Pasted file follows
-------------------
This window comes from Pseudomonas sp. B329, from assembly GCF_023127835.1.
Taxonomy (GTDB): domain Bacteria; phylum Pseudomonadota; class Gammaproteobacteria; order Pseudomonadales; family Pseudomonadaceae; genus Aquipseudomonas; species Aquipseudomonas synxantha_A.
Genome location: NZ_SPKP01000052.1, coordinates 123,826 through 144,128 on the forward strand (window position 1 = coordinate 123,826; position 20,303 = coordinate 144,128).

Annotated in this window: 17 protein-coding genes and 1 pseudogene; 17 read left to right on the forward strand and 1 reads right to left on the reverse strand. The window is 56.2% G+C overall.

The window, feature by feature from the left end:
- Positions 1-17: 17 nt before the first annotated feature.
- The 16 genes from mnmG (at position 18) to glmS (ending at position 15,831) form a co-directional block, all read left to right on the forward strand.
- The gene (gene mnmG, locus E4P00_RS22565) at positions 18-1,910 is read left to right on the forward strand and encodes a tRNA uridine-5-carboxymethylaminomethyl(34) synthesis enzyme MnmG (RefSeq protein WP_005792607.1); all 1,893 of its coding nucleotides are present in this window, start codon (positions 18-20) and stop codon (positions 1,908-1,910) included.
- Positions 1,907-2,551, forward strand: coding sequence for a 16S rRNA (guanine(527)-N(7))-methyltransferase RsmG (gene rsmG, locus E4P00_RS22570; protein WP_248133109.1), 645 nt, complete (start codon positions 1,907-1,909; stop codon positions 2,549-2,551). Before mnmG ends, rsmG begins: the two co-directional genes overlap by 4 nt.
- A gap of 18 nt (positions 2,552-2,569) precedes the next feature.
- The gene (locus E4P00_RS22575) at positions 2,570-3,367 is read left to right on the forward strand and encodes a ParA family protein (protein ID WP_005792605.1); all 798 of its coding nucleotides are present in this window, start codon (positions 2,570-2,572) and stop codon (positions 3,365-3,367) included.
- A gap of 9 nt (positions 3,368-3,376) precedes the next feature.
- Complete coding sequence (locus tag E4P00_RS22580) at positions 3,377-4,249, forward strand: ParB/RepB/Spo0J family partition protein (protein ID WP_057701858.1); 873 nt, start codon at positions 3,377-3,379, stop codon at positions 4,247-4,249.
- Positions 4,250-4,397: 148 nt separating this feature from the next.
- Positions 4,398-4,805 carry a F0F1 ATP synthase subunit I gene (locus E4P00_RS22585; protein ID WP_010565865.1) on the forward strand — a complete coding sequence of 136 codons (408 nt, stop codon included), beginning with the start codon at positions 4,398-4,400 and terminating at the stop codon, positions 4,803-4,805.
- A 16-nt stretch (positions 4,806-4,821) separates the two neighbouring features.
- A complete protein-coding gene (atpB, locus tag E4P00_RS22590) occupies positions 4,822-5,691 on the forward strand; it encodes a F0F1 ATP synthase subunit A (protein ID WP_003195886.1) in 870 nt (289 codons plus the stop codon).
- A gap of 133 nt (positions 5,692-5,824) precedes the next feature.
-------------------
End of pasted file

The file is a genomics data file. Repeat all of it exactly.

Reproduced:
This window comes from Pseudomonas sp. B329, from assembly GCF_023127835.1.
Taxonomy (GTDB): domain Bacteria; phylum Pseudomonadota; class Gammaproteobacteria; order Pseudomonadales; family Pseudomonadaceae; genus Aquipseudomonas; species Aquipseudomonas synxantha_A.
Genome location: NZ_SPKP01000052.1, coordinates 123,826 through 144,128 on the forward strand (window position 1 = coordinate 123,826; position 20,303 = coordinate 144,128).

Annotated in this window: 17 protein-coding genes and 1 pseudogene; 17 read left to right on the forward strand and 1 reads right to left on the reverse strand. The window is 56.2% G+C overall.

The window, feature by feature from the left end:
- Positions 1-17: 17 nt before the first annotated feature.
- The 16 genes from mnmG (at position 18) to glmS (ending at position 15,831) form a co-directional block, all read left to right on the forward strand.
- The gene (gene mnmG, locus E4P00_RS22565) at positions 18-1,910 is read left to right on the forward strand and encodes a tRNA uridine-5-carboxymethylaminomethyl(34) synthesis enzyme MnmG (RefSeq protein WP_005792607.1); all 1,893 of its coding nucleotides are present in this window, start codon (positions 18-20) and stop codon (positions 1,908-1,910) included.
- Positions 1,907-2,551, forward strand: coding sequence for a 16S rRNA (guanine(527)-N(7))-methyltransferase RsmG (gene rsmG, locus E4P00_RS22570; protein WP_248133109.1), 645 nt, complete (start codon positions 1,907-1,909; stop codon positions 2,549-2,551). Before mnmG ends, rsmG begins: the two co-directional genes overlap by 4 nt.
- A gap of 18 nt (positions 2,552-2,569) precedes the next feature.
- The gene (locus E4P00_RS22575) at positions 2,570-3,367 is read left to right on the forward strand and encodes a ParA family protein (protein ID WP_005792605.1); all 798 of its coding nucleotides are present in this window, start codon (positions 2,570-2,572) and stop codon (positions 3,365-3,367) included.
- A gap of 9 nt (positions 3,368-3,376) precedes the next feature.
- Complete coding sequence (locus tag E4P00_RS22580) at positions 3,377-4,249, forward strand: ParB/RepB/Spo0J family partition protein (protein ID WP_057701858.1); 873 nt, start codon at positions 3,377-3,379, stop codon at positions 4,247-4,249.
- Positions 4,250-4,397: 148 nt separating this feature from the next.
- Positions 4,398-4,805 carry a F0F1 ATP synthase subunit I gene (locus E4P00_RS22585; protein ID WP_010565865.1) on the forward strand — a complete coding sequence of 136 codons (408 nt, stop codon included), beginning with the start codon at positions 4,398-4,400 and terminating at the stop codon, positions 4,803-4,805.
- A 16-nt stretch (positions 4,806-4,821) separates the two neighbouring features.
- A complete protein-coding gene (atpB, locus tag E4P00_RS22590) occupies positions 4,822-5,691 on the forward strand; it encodes a F0F1 ATP synthase subunit A (protein ID WP_003195886.1) in 870 nt (289 codons plus the stop codon).
- A gap of 133 nt (positions 5,692-5,824) precedes the next feature.